A visit to Dry Tortugas National Park is a great pairing with your Key West visit. Only 100 square miles, the park includes seven small islands and an old military fort (Fort Jefferson) and is only accessible by ferry or seaplane. The coral reef within the park is home to many vibrant species of fish and seabirds, making it a great choice for snorkeling and diving. For obvious reasons, RV camping is not possible at Dry Tortugas. It would be best to leave your RV at its campsite in Key West and take the ferry out to the park for a day trip. Take a close look at the ferry schedule to make sure you get back to the dock on time.

Learn more about Dry Tortugas National Park.

Campgrounds and RV Parks in Florida

Camping is very popular in Florida due to the high tourist demand, so you will never be too far from RV accommodations. Most national and state parks also offer RV parking on-site. If you’d like to stay nearer to one of Florida’s many major cities, take a look at these Good Sam campgrounds.

If you are camping in late summer or fall, also be aware of the hurricane evacuation protocols for your campground. These wicked storms are notorious for their unpredictability so being prepared is very important to ensure a fun and safe RVing experience.

Things to Know About Renting an RV in Florida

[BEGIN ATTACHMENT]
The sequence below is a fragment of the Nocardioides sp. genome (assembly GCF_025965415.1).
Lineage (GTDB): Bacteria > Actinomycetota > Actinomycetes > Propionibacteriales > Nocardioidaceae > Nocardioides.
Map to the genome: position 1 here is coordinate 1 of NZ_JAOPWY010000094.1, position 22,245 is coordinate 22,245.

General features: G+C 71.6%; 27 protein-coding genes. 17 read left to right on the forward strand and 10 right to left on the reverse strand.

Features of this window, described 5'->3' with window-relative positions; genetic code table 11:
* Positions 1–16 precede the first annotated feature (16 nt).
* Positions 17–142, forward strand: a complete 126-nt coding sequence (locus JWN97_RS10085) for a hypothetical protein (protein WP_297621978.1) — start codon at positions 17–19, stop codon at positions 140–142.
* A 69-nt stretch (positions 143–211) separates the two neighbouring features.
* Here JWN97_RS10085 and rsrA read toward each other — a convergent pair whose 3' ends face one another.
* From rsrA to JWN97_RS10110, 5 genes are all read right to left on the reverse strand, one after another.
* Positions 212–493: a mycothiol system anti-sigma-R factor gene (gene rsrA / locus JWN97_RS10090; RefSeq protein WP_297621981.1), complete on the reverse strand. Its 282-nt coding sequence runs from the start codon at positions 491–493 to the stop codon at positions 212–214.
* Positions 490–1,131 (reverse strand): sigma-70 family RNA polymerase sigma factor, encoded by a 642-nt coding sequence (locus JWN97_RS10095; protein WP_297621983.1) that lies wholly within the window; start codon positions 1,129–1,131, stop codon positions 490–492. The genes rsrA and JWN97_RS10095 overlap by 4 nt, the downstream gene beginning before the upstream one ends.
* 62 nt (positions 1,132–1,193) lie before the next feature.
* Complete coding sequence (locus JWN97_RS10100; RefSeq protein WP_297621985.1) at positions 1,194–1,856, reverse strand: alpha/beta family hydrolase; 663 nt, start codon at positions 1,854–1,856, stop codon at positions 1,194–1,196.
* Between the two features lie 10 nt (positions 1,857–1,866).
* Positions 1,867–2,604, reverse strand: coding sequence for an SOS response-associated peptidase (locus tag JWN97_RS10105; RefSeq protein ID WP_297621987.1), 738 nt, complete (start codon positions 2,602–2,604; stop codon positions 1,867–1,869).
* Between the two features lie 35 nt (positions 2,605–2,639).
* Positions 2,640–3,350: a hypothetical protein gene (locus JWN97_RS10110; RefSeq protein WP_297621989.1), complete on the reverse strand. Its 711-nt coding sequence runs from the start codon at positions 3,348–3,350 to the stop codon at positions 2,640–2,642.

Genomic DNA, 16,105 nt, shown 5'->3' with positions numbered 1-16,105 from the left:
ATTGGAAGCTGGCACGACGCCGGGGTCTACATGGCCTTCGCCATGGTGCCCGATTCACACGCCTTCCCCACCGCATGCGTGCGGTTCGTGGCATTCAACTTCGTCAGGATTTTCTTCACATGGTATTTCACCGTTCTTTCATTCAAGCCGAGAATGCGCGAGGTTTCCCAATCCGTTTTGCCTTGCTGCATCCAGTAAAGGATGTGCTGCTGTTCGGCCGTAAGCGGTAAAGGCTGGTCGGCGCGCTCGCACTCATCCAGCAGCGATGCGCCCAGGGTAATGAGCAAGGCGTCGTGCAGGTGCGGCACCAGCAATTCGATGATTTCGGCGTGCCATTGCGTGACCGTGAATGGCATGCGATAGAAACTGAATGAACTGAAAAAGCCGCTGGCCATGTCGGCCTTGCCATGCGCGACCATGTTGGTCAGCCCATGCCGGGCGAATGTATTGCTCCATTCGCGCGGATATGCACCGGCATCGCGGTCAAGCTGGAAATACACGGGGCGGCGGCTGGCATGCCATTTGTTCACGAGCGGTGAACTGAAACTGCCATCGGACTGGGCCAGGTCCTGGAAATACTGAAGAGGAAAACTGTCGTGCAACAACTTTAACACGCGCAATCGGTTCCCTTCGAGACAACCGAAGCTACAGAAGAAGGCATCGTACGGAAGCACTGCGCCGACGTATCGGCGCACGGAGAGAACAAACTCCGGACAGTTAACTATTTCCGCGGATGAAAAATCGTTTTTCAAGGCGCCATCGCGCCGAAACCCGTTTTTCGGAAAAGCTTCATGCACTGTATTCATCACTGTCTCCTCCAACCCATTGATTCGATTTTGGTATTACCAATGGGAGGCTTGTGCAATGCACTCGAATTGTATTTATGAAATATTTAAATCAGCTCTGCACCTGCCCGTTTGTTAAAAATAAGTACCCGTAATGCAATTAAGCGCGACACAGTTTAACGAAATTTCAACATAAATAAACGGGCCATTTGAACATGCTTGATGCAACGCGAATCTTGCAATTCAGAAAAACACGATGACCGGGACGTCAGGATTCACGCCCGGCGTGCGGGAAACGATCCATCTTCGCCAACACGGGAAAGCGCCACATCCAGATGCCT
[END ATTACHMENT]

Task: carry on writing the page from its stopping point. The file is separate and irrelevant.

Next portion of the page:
Things to Note About Camping in Florida

Although welcome in the wintertime, Florida can get very hot and humid. Travelers with heat-sensitive conditions should consult their physician regarding travel during particularly hot summer months.

Florida is also home to an incredible variety of wildlife. Some of this wildlife, however, can be dangerous. If you are anywhere near a fresh body of water, which is in Florida, you need to be on the lookout for alligators and pythons. These large reptiles are notorious for making themselves welcome in unwelcome places, so exercise caution during your outdoor activities. See our list of Good Sam campgrounds in the area to check out while you're there.

Dry Camping or Boondocking in Florida

If you are looking to get away from it all, dry camping, or boondocking is your best RV option to isolate yourself. Boondocking means that there are no hookups available (e.g. sewer, electrical, water), and your RV unit is operating independently.

A great place to do this is on public land identified by the Bureau of Land Management. Unfortunately, Florida does not have any of this type of land available for RV camping. Not to worry, though, many campgrounds (of which there are plenty throughout the state) will let you dry camp if all of their hookup spots are taken and they have additional space.

Additionally, many businesses in the state will allow you to boondock in their parking lots overnight. You will have to obtain permission from the business in most cases, there are also rest stops where you can camp overnight. These options give you plenty of places to stay in your RV.